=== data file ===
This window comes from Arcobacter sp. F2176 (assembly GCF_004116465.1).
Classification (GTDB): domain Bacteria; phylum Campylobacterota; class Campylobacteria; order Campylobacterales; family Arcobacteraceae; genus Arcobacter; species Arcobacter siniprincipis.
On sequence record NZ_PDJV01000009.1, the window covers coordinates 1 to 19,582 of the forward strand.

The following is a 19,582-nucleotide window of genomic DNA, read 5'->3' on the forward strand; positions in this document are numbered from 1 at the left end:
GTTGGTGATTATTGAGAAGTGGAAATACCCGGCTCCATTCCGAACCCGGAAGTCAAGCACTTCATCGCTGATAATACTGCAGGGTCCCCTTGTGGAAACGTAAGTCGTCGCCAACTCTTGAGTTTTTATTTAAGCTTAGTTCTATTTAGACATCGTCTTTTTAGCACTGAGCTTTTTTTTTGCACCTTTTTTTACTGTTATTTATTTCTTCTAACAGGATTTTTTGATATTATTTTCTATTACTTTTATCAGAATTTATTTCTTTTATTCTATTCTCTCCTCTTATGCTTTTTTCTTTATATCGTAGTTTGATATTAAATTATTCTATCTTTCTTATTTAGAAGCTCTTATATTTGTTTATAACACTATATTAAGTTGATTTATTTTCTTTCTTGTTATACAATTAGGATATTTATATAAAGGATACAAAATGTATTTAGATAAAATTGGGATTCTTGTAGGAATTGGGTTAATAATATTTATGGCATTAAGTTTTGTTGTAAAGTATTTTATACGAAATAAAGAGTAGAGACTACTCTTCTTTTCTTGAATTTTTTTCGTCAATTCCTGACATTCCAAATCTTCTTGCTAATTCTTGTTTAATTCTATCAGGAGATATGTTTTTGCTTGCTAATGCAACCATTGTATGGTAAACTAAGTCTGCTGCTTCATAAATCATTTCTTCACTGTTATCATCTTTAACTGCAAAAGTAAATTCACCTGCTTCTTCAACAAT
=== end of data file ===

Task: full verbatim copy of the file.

This window comes from Arcobacter sp. F2176 (assembly GCF_004116465.1).
Classification (GTDB): domain Bacteria; phylum Campylobacterota; class Campylobacteria; order Campylobacterales; family Arcobacteraceae; genus Arcobacter; species Arcobacter siniprincipis.
On sequence record NZ_PDJV01000009.1, the window covers coordinates 1 to 19,582 of the forward strand.

The following is a 19,582-nucleotide window of genomic DNA, read 5'->3' on the forward strand; positions in this document are numbered from 1 at the left end:
GTTGGTGATTATTGAGAAGTGGAAATACCCGGCTCCATTCCGAACCCGGAAGTCAAGCACTTCATCGCTGATAATACTGCAGGGTCCCCTTGTGGAAACGTAAGTCGTCGCCAACTCTTGAGTTTTTATTTAAGCTTAGTTCTATTTAGACATCGTCTTTTTAGCACTGAGCTTTTTTTTTGCACCTTTTTTTACTGTTATTTATTTCTTCTAACAGGATTTTTTGATATTATTTTCTATTACTTTTATCAGAATTTATTTCTTTTATTCTATTCTCTCCTCTTATGCTTTTTTCTTTATATCGTAGTTTGATATTAAATTATTCTATCTTTCTTATTTAGAAGCTCTTATATTTGTTTATAACACTATATTAAGTTGATTTATTTTCTTTCTTGTTATACAATTAGGATATTTATATAAAGGATACAAAATGTATTTAGATAAAATTGGGATTCTTGTAGGAATTGGGTTAATAATATTTATGGCATTAAGTTTTGTTGTAAAGTATTTTATACGAAATAAAGAGTAGAGACTACTCTTCTTTTCTTGAATTTTTTTCGTCAATTCCTGACATTCCAAATCTTCTTGCTAATTCTTGTTTAATTCTATCAGGAGATATGTTTTTGCTTGCTAATGCAACCATTGTATGGTAAACTAAGTCTGCTGCTTCATAAATCATTTCTTCACTGTTATCATCTTTAACTGCAAAAGTAAATTCACCTGCTTCTTCAACAAT